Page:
The ancient and elaborate temple at Angkor Wat is not the only interesting site to see when visiting Cambodia. Archaeologists have been discovering hundreds of temples, many still buried beneath thick jungle growth, strewn across the whole surrounding area. A picture is emerging of buildings that connected a thriving society across a broad region. Could soon-to-be uncovered stone carvings somehow intersect with biblical history?
Australian archaeologist Damian Evans employed “lidar” technology to find new temples far faster than the old way—that of hacking through jungle and hoping to hit some valuable hint. Lidar uses reflected laser light to measure fine elevation details. Dr. Evans had focused on a mountainous area northeast of Angkor Wat named Phnom Kulen and found that roads and canals once connected temples and houses probably even beyond his mapped area in Cambodia’s interior. Lidar revealed Mahendraparvata and two dozen additional hidden temples, mostly buried and untouched by looters.
Evans told Australian news source The Age that with lidar, “all of a sudden we saw an immediate picture of an entire city that no one knew existed.” Even the local villagers had no idea that an ancient temple lay virtually beneath their feet.
The temple at Ta Prohm—with its tree root-draped stones providing a picturesque scene for visitors—lies fewer than three miles from the oft-visited major Angkor Wat complex. The Khmer people built it and the many surrounding temples during Europe’s Middle Ages.
Ta Prohm is increasingly famous for its bas-relief of what appears to be a stegosaurus, expertly carved into the temple stone many centuries ago—long before paleontological dinosaur reconstructions. Ta Prohm’s central stele carving shows a date, translated onto the A.D. calendar, as 1186. Parrot, swan, water buffalo, and monkey carvings adorn the same structure, showing the ancient artist’s expertise at reproducing known animals.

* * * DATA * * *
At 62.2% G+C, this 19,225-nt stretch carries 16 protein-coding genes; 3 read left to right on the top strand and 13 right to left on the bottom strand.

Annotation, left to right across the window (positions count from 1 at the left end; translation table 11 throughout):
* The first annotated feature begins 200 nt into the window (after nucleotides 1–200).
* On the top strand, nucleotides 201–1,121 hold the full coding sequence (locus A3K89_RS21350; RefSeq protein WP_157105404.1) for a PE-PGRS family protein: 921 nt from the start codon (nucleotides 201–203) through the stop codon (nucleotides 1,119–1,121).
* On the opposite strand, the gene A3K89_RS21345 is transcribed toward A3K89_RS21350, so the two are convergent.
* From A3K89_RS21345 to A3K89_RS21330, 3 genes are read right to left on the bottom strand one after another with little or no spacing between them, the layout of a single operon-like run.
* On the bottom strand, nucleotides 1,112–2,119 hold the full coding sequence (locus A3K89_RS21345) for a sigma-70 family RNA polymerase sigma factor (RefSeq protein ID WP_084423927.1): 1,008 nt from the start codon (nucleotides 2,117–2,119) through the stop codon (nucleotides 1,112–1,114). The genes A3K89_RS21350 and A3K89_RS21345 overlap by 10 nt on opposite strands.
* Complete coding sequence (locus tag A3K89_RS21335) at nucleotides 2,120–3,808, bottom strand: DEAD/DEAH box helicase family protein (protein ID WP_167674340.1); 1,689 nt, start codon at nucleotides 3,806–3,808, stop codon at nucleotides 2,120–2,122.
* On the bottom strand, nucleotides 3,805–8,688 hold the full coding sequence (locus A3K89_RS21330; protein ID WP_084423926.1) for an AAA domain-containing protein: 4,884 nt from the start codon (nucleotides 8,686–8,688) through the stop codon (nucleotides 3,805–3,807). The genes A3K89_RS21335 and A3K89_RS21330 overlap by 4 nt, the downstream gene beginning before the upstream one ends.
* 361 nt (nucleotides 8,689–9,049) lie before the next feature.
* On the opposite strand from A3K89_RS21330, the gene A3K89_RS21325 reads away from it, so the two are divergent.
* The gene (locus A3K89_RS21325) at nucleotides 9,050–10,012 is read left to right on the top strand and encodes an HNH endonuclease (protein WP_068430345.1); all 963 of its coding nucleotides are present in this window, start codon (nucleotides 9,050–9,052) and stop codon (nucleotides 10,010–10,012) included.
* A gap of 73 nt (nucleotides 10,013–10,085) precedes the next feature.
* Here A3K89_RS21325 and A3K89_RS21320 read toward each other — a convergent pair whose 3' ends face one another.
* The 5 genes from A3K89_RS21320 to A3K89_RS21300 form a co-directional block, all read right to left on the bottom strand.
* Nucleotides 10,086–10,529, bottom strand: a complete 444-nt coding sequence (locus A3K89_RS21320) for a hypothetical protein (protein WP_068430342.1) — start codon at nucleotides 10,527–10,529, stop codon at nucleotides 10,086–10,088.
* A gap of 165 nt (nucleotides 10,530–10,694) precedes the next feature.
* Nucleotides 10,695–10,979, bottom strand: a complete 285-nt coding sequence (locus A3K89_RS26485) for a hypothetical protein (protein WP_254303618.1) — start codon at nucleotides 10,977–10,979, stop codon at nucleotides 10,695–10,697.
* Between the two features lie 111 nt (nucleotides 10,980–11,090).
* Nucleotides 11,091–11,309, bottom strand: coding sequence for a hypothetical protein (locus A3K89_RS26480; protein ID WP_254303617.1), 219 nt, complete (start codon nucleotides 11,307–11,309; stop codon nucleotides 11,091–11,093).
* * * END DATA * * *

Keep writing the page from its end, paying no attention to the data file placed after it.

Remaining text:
The nearest stegosaur fossils come from faraway China. It is therefore very unlikely that the ancients carved a stegosaur likeness based on fossils.
Dinosaur carvings, sculptures, and paintings within ancient ruins confront the view that dinosaurs lived and died millions of years before man. But they are just what one would expect within the context of biblical history. Genesis says that God created man and animals, including dinosaurs, on the same day of creation week.
Did the ancient Khmer people personally observe stegosaurus, as the anatomically-correct rendering at Ta Prohm clearly suggests? If so, then those dinosaurs represent descendants of their kind that traveled on board Noah’s Ark. This implies that later generations of stegosaurs migrated from the Ark landing site in the Middle East to Southeast Asia. They may have gone extinct from Cambodia through human interactions similar to those causing the 2010 extinction of the Javan Rhino from neighboring Vietnam.
The next task for archaeologists will involve carefully removing the covering jungle from Mahendraparvata’s ancient stone walls. Erected centuries before Angkor Wat, will its temple carvings reveal more dinosaur-looking creatures? And if so, will secular researchers choose to show findings that challenge their basic beliefs, or will they suppress evidence as they cling to secularized history?